Dylan Matthews

Dylan Matthews was a summer 2008 Prospect editorial intern.

Recent Articles

POST-RACIAL.

By Dylan Matthews When the GOP appears set to dump its first African-American leader mere weeks into his tenure in favor of a member of an all-white country club, it's hard for schadenfreude not to turn into genuine pity and concern. Obviously, this was in large part Steele's own doing, but it's fairly tragic that he flamed out the way he did , and that Katon Dawson, of all people, is his natural successor.

INSERT CRAMER V. CRAMER PUN HERE.

By Dylan Matthews Harvard Crimson lore has it that somewhere in the newspaper's building, you can find the old portrait of Lenin that Jim Cramer used to hang in his office. Cramer, back in the '70s, was an actual Communist; not "restoring the top marginal rate to 39.6%" Communist, mind you, but "establishing a dictatorship of the proletariat through bloody class struggle" Communist. So it's heartening that he's followed the David Horowitz path and figured out how to be wrong about everything in a totally different way. I'll let Jon Stewart explain: */ The Daily Show With Jon Stewart M - Th 11p / 10c Basic Cable Personality Clash Skirmish '09 Daily Show Full Episodes Important Things With Demetri Martin Political Humor Economic Crisis It's easy to attack Stewart, as Cramer and Scarborough did , and accuse him of cherry-picking Cramer's predictions for effect. But it wouldn't really matter. A broader look doesn't do his track record any favors (via TAP's own Alexandra Gutierrez ):...

METHODS, MAN.

By Dylan Matthews John Sides has a good, long rant at the expense of Matt Bai and his somewhat off-handed condemnation of political science. The whole thing's worth reading, but this point in particular deserves emphasizing: Political journalism would be improved with a bit more rigor and somewhat higher empirical standards. It needn’t mimic political science faithfully, but it should push in that direction — at least when it goes beyond simple reporting of the days events into something approaching analysis. I'll just add that this notion of political science as entirely quantitative (or, in Bai's innumerate characterization, "Greek symbols and some algebra") is pretty exaggerated. It has become more mathematical in recent decades, sure, but a great deal of the discipline is still dependent on case study. No one is expecting reporters to start running ANOVAs or doing multiple regression analyses before they write trend pieces, but a more rigorous approach to qualitative analysis...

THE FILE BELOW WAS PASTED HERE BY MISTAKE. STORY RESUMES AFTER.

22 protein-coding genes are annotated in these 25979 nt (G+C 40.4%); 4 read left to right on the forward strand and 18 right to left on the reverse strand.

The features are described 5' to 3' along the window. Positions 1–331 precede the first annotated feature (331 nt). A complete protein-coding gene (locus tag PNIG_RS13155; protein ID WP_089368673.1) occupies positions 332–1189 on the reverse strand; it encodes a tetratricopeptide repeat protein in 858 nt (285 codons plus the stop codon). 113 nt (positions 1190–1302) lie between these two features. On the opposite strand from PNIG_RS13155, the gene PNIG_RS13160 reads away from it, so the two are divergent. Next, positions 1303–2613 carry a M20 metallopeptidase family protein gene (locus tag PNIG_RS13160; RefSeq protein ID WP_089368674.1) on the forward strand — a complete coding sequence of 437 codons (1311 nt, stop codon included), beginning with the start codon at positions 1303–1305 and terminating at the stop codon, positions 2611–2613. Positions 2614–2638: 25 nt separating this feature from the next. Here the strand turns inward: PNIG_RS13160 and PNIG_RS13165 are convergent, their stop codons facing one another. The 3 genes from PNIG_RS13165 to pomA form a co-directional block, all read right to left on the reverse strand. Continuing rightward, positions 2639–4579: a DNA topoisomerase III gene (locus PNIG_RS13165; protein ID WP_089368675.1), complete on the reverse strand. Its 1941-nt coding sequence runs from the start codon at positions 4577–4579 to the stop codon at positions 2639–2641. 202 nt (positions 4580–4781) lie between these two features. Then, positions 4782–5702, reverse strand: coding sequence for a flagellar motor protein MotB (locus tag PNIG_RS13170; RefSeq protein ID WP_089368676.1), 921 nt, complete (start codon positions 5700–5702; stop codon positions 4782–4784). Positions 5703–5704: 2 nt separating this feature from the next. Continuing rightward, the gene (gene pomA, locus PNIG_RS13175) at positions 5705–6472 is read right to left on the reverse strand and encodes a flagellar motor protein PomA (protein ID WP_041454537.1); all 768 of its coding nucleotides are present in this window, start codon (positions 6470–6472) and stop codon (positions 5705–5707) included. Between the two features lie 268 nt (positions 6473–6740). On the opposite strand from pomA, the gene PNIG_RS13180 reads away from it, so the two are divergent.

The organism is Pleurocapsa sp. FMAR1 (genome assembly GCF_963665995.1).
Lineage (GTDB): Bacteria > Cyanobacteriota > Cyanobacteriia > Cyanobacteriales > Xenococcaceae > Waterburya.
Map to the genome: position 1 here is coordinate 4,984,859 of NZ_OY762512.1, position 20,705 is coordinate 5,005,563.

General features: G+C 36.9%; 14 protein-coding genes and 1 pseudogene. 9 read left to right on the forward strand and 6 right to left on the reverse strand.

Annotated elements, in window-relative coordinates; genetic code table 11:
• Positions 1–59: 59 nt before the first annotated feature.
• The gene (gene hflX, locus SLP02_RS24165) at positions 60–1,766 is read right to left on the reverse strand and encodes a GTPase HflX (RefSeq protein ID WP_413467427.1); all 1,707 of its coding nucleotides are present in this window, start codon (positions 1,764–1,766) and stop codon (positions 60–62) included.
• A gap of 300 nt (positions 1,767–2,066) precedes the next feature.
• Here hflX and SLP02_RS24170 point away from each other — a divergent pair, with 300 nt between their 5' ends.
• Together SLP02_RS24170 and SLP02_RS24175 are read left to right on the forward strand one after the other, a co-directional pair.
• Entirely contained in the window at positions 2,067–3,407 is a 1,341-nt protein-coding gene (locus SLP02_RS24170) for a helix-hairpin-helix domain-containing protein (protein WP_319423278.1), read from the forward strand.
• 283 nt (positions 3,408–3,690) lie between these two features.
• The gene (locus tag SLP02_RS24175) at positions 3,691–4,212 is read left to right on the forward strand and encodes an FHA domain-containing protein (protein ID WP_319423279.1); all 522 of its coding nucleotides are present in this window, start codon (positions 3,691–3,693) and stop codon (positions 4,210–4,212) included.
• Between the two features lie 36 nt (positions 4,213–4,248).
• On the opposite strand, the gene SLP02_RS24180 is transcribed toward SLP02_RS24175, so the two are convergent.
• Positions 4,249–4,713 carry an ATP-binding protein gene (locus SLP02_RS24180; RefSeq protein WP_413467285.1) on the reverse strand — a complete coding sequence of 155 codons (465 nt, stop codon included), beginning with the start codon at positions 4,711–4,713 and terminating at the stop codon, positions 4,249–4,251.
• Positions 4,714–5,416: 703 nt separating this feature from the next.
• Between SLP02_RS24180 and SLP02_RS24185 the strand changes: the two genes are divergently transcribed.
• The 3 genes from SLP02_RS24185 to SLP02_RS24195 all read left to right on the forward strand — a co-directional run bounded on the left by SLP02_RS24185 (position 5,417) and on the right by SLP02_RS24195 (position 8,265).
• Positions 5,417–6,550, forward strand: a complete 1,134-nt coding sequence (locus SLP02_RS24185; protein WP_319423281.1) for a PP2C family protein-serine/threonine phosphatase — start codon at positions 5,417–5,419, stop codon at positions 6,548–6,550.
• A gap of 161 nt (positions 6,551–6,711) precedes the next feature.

SYMPATHY FOR THE IMP.

By Dylan Matthews Ezra has already written about Jonathan Krohn, and his fifteen minutes seem to be about up, but it's worth highlighting Ta-Nehisi's comments on the conservative wunderkind: If you're a conservative and you care about this kid, you don't give him a public forum. You give him your card, and you take his e-mails. You give him a list of books that he needs to read. Then when you see him, you quiz him on those books. You tell him that you're glad he showed the initiative to write and publish himself, but his thesis is actually banal. That if he's going to play in the big leagues, he should expect to get hit and prepare himself thusly. You warn him away from sideshows, and teach him to pride hearing over being heard. You teach him that these are his weapons and his shield in the great war of ideas. It's easy to use Krohn as a bludgeon against the GOP as a whole, as the next logical step after Joe the Plumber in the party's descent into a state of aestheticized ignorance...

ED GLAESER IS THE ANTI-LORAX, HE SPEAKS FOR LIVABLE URBANISM.

By Dylan Matthews You know, I'm all for dispelling the notions that suburbia is eco-friendly and that urbanization is necessarily environmentally deleterious. That said, I somehow doubt that taking on beloved children's book characters is the best way of going about it. Can't we find pro-Seuss ways of arguing for urbanism? Isn't there some way to refashion Whoville as an ideal New Urbanist community, given how reliant on pedestrians and light on carbon it is? Come on, Glaeser, work with us here. Transitioning from a suburb-enabling infrastructure system was always going to be politically difficult, and alienating the Lorax fans isn't going to help. Image used under a Creative Commons license from Flickr user miss_rogue.

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